Abstract Title

The relationship of Hypertension and related Cardiovascular Risk factors to Executive Functioning in Mexican-Americans

Presenter Name

Raul Vintimilla

RAD Assignment Number

107

Abstract

Background: The effect of high blood pressure on cognitive domains is unclear but the literature suggests that the primary impact is on cognitive impairment in executive functions and slowing of mental processing speed. These cognitive functions are especially vulnerable to vascular change. Hispanics are at increased risk for cardiovascular disease, cognitive decline and dementias, and there is no sufficient literature about this relationship in this growing segment of the population. The purpose of this study was to examine the link between blood pressure and executive functioning in Mexican-Americans. Methods: Data were analyzed in 426 participants from the Health and Aging Brain Among Latino Elders study (HABLE). Cardiovascular disease (CVD) risks include hypertension, dyslipidemia, diabetes mellitus, and abdominal circumference over 40 inches. The presence of these risks was determined from self-report, use of medication, and lab results. Trails B was used as an index of executive function and entered as the dependent variable in the models. A one-way ANOVA was conducted to assess the effect of CVD risk factors on executive function. Linear regressions were utilized to examine the relationship between hypertension and other CVD risk factors with executive function. Age was entered as a covariate in the model. Results: Within the total sample, ANOVA revealed a statically significance difference between groups (F (4,495) = 3.15, p = .01). The post hoc tests showed that the individuals with two (M = 7.7, SD = 3.7), three (M = 7.4, SD = 3.9) or four (M = 6.9, SD = 3.6) risk factors differ significantly at p < .05, with the zero (M = 9.6, SD = 3.6) and one (M = 8.0, SD = 3.5) risk factors groups. Diagnosis of hypertension significantly predicted Trails B scores (B = -1.6, 95% CI [-2.36, -.80], p = .00). Hypertension explained a 4% of variance in Trails B scores, (R2 = .04, F (1,398) = 15.78, p = .00). None of the other CVD risk were significant. Conclusion: Our findings suggested a relationship between diagnosis of hypertension and executive function in Mexican-Americans. No other CVD risk factors independently had a significant link with executive function. Having more than one CVD risks regardless of its nature was related to lower executive functioning. The results of this study support literature that suggested that the effects of high blood pressure on cognitive domains primarily involve executive functioning.

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Research Area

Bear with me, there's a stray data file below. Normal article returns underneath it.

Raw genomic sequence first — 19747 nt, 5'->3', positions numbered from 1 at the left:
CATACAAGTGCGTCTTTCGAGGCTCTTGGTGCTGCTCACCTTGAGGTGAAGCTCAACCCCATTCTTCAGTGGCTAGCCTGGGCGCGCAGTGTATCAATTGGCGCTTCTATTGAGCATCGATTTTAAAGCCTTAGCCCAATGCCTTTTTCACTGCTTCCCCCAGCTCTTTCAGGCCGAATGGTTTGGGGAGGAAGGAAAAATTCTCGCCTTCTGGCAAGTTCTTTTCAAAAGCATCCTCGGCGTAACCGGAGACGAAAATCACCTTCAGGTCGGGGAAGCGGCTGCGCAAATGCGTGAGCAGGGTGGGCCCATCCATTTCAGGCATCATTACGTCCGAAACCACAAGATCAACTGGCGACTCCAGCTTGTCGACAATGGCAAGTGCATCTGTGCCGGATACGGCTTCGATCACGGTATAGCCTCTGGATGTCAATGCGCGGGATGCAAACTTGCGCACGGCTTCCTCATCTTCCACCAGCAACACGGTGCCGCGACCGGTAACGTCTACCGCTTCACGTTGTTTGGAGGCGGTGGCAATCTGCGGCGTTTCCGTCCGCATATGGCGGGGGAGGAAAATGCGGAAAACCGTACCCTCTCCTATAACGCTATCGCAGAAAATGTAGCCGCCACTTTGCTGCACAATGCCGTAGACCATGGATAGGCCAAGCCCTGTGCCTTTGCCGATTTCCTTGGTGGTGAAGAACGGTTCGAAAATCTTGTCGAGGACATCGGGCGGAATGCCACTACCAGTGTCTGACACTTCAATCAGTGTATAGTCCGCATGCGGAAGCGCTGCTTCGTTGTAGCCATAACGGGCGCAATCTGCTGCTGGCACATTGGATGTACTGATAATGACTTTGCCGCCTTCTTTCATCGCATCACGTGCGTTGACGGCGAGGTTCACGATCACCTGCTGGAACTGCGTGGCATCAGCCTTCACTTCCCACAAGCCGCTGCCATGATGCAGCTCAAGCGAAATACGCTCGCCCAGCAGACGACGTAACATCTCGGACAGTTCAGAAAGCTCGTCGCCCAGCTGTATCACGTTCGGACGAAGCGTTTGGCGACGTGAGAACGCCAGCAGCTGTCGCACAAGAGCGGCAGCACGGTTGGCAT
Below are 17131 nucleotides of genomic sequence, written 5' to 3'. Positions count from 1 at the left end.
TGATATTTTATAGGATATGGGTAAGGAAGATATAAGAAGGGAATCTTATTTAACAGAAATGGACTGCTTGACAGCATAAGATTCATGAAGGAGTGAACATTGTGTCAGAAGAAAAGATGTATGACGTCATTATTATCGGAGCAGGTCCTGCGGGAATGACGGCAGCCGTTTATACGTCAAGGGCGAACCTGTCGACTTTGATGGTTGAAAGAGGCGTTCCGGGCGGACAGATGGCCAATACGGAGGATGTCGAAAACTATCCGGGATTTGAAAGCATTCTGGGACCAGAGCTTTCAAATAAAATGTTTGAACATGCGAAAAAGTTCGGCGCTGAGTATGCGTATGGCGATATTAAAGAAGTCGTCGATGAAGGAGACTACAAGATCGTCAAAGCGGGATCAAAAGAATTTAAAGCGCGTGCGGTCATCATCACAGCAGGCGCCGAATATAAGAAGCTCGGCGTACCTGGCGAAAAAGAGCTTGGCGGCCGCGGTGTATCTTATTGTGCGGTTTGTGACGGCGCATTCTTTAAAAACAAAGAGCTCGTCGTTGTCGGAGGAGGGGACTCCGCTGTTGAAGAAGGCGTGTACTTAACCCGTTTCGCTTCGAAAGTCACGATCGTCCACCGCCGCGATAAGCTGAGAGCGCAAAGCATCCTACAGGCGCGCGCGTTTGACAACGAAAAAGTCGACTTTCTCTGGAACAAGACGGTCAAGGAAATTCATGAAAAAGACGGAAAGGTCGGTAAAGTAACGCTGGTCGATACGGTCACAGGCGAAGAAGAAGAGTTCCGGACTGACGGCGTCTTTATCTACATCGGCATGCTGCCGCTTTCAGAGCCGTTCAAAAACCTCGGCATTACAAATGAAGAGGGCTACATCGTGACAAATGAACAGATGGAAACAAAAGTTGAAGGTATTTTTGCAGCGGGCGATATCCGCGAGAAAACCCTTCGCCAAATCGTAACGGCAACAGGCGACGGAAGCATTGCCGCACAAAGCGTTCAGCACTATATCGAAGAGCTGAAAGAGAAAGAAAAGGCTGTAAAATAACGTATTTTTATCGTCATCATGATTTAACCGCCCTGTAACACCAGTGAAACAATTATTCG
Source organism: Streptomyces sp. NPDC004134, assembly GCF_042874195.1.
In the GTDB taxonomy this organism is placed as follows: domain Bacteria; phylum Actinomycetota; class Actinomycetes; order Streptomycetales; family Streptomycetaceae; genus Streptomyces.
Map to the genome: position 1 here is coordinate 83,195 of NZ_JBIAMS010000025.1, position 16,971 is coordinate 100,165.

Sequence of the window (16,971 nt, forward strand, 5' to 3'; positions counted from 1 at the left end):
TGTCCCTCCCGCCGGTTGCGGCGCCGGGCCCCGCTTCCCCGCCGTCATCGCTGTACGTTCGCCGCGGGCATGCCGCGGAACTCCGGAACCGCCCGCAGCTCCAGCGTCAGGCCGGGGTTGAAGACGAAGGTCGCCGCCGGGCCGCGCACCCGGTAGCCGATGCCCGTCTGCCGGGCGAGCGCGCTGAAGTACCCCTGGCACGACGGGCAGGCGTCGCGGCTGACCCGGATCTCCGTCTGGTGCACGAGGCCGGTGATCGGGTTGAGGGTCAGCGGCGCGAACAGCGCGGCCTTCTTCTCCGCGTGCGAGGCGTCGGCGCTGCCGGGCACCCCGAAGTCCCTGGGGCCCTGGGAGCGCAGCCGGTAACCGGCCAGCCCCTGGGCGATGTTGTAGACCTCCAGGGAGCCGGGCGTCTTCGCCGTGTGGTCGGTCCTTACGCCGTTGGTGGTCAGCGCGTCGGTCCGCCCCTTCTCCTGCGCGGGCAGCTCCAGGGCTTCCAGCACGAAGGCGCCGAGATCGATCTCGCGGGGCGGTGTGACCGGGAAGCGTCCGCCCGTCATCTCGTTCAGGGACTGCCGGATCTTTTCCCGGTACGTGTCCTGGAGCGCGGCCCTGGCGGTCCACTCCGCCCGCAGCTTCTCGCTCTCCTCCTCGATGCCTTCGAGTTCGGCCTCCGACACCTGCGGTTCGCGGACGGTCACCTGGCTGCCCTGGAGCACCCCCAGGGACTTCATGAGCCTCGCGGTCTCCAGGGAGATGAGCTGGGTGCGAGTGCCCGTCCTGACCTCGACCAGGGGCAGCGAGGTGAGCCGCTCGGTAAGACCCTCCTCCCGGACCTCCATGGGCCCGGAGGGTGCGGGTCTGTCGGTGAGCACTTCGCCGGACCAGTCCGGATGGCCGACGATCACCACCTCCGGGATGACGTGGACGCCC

Aging/Alzheimer's Disease

Presentation Type

Poster

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The relationship of Hypertension and related Cardiovascular Risk factors to Executive Functioning in Mexican-Americans

Background: The effect of high blood pressure on cognitive domains is unclear but the literature suggests that the primary impact is on cognitive impairment in executive functions and slowing of mental processing speed. These cognitive functions are especially vulnerable to vascular change. Hispanics are at increased risk for cardiovascular disease, cognitive decline and dementias, and there is no sufficient literature about this relationship in this growing segment of the population. The purpose of this study was to examine the link between blood pressure and executive functioning in Mexican-Americans. Methods: Data were analyzed in 426 participants from the Health and Aging Brain Among Latino Elders study (HABLE). Cardiovascular disease (CVD) risks include hypertension, dyslipidemia, diabetes mellitus, and abdominal circumference over 40 inches. The presence of these risks was determined from self-report, use of medication, and lab results. Trails B was used as an index of executive function and entered as the dependent variable in the models. A one-way ANOVA was conducted to assess the effect of CVD risk factors on executive function. Linear regressions were utilized to examine the relationship between hypertension and other CVD risk factors with executive function. Age was entered as a covariate in the model. Results: Within the total sample, ANOVA revealed a statically significance difference between groups (F (4,495) = 3.15, p = .01). The post hoc tests showed that the individuals with two (M = 7.7, SD = 3.7), three (M = 7.4, SD = 3.9) or four (M = 6.9, SD = 3.6) risk factors differ significantly at p < .05, with the zero (M = 9.6, SD = 3.6) and one (M = 8.0, SD = 3.5) risk factors groups. Diagnosis of hypertension significantly predicted Trails B scores (B = -1.6, 95% CI [-2.36, -.80], p = .00). Hypertension explained a 4% of variance in Trails B scores, (R2 = .04, F (1,398) = 15.78, p = .00). None of the other CVD risk were significant. Conclusion: Our findings suggested a relationship between diagnosis of hypertension and executive function in Mexican-Americans. No other CVD risk factors independently had a significant link with executive function. Having more than one CVD risks regardless of its nature was related to lower executive functioning. The results of this study support literature that suggested that the effects of high blood pressure on cognitive domains primarily involve executive functioning.